Photo by Infomatique (CC: BY-SA)
You know what I've been asking myself?
Why couldn't American presidents keep those bicentennial tortoises as White House pets?
Bush twins could have put their drinks on best buddies of our Founding Fathers.
Imagine this kind of connection between generations.
That's an interesting point:
Birds live longer than mammals, and certain reptiles the longest of all, especially in captivity, that's true.
Yet animals aren't plants.
Animal cells lack cellulose walls and chlorophyll.
Animals can't photosynthesize to eat; they need more complex food, like proteins.
They move around when they want to and respond quickly if poked.
To make it short:
The gastrotrich (a minute aquatic animal) lives three days.
Average man – about 75 years.
An olive garden can survive more than ONE AND A HALF MILLENNIUM.
That Central you are talking about MUST have olive trees on its upper floor.
Did you know that half of the Papal Residence area is actually a garden?
I like the idea of the olive garden too.
It seems an olive tree can live up to 1500 years. But it's not so simple.
It will need a very special care.
The grove cannot be a working area. May be this garden can be set up around some sort of a CTRL chapel.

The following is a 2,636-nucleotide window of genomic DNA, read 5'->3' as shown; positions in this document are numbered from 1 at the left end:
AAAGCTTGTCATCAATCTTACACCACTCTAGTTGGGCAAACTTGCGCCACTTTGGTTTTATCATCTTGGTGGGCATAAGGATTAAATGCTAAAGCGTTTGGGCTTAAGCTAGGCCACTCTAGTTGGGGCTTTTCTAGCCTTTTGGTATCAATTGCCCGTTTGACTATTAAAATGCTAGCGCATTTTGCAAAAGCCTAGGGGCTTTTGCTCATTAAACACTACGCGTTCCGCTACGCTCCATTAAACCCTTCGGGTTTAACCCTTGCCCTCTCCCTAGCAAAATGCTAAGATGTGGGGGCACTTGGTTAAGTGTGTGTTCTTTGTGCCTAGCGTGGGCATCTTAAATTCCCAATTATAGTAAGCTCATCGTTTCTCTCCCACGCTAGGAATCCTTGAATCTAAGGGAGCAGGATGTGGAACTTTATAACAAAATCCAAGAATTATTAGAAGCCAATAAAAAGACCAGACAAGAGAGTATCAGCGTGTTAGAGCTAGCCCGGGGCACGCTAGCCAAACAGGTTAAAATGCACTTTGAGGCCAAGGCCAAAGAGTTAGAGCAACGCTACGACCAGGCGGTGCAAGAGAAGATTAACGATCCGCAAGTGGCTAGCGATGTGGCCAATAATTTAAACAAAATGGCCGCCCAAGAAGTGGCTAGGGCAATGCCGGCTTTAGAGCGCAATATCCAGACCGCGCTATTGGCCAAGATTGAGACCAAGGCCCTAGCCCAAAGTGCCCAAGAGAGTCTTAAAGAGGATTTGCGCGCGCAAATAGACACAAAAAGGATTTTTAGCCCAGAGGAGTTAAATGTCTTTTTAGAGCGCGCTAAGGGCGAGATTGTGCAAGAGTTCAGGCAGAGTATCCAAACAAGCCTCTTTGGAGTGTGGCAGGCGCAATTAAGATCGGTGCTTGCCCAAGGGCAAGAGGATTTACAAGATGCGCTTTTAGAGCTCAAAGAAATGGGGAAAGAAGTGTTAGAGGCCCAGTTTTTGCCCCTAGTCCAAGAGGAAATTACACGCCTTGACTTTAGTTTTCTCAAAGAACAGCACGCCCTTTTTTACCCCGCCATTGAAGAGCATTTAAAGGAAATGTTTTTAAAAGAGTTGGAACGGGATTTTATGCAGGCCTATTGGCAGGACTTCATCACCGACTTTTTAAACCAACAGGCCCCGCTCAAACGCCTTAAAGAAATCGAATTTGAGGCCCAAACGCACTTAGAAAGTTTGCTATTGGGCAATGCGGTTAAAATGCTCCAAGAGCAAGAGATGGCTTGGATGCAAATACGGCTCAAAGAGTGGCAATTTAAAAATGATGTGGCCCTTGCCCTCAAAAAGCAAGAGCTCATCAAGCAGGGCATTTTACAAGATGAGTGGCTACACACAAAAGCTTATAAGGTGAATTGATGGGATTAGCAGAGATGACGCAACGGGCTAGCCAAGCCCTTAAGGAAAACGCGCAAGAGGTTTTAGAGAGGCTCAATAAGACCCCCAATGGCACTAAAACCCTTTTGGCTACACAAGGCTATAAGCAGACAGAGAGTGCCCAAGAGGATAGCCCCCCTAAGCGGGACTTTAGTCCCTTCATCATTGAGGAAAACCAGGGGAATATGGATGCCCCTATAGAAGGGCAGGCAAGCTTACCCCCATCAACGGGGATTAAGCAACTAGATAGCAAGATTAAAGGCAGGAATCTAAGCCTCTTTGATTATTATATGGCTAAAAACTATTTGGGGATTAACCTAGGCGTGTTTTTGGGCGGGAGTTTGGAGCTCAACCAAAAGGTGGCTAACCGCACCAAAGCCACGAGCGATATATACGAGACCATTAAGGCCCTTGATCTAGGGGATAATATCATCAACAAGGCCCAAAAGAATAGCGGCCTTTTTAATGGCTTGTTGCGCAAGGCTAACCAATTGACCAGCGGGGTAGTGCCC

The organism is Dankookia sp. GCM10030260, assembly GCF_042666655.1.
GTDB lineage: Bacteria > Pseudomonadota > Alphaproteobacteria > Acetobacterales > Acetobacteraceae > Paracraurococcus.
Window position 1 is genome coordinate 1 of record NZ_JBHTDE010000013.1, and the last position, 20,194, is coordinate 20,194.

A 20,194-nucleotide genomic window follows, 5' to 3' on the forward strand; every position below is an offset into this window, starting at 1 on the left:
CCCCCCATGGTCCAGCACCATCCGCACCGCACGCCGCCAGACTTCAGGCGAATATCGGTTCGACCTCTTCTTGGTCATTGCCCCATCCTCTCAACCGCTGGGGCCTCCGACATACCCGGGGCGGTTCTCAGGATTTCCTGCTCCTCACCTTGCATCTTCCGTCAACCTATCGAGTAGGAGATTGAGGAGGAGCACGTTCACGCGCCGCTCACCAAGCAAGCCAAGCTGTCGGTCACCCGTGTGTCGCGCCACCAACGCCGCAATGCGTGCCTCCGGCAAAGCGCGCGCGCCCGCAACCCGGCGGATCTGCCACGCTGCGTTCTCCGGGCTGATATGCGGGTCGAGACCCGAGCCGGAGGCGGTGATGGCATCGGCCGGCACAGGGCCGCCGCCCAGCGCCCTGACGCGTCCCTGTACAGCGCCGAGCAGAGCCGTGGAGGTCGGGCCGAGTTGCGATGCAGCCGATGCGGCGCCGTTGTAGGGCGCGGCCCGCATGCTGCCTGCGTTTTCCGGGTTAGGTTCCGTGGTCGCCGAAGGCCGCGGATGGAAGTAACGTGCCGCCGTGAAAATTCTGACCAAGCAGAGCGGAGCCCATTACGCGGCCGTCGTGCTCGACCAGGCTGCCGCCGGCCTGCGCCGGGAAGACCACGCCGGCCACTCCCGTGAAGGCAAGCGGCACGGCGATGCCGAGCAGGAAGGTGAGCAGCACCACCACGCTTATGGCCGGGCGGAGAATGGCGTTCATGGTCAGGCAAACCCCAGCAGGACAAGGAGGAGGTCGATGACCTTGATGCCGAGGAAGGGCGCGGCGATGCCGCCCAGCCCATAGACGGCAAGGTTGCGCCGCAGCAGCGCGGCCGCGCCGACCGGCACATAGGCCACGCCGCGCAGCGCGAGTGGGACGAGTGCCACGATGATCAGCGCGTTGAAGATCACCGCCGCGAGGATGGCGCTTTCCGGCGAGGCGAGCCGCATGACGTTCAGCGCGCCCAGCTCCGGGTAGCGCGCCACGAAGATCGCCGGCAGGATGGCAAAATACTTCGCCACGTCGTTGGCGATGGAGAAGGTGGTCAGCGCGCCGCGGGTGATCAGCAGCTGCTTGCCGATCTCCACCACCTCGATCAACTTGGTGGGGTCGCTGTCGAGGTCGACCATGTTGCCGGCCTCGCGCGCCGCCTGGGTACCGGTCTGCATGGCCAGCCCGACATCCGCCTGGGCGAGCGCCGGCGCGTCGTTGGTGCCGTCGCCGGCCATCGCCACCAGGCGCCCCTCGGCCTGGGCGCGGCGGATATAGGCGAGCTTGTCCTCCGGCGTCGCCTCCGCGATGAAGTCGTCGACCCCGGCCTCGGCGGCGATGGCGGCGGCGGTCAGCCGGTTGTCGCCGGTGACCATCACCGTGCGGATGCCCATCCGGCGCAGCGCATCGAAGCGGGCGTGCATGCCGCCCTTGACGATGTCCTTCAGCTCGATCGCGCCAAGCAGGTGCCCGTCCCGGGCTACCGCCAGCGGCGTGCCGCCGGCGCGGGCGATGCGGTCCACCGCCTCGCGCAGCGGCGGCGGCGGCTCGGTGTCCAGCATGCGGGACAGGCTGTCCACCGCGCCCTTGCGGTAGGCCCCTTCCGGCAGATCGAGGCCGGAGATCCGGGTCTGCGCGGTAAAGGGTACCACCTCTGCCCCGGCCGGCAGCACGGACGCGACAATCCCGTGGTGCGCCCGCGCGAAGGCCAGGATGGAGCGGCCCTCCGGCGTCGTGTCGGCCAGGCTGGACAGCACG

Vadanyakul, Prabhakorn house. Take it as a sample for the garden.
High-tech and wilderness can coexist: functionalism is the best option.
If you will find its pictures, you will see: the pool and the sky are parts of that garden.
This is what I found out.
Currently, the oldest living organism known is an individual of Pinus longaeva nicknamed "Methuselah," hidden in the Ancient Bristlecone PineForest in the White Mountains of eastern California, and measured by core samples to be about 4,700 years old.
I have seen the real pictures of those Pinus Longaevas. They don't look as good as Olive trees.
Some Creosote Bushes are 12,000 years old, but people don't put them in their greenhouses.
Have you ever heard about the Garden of Gethsemane?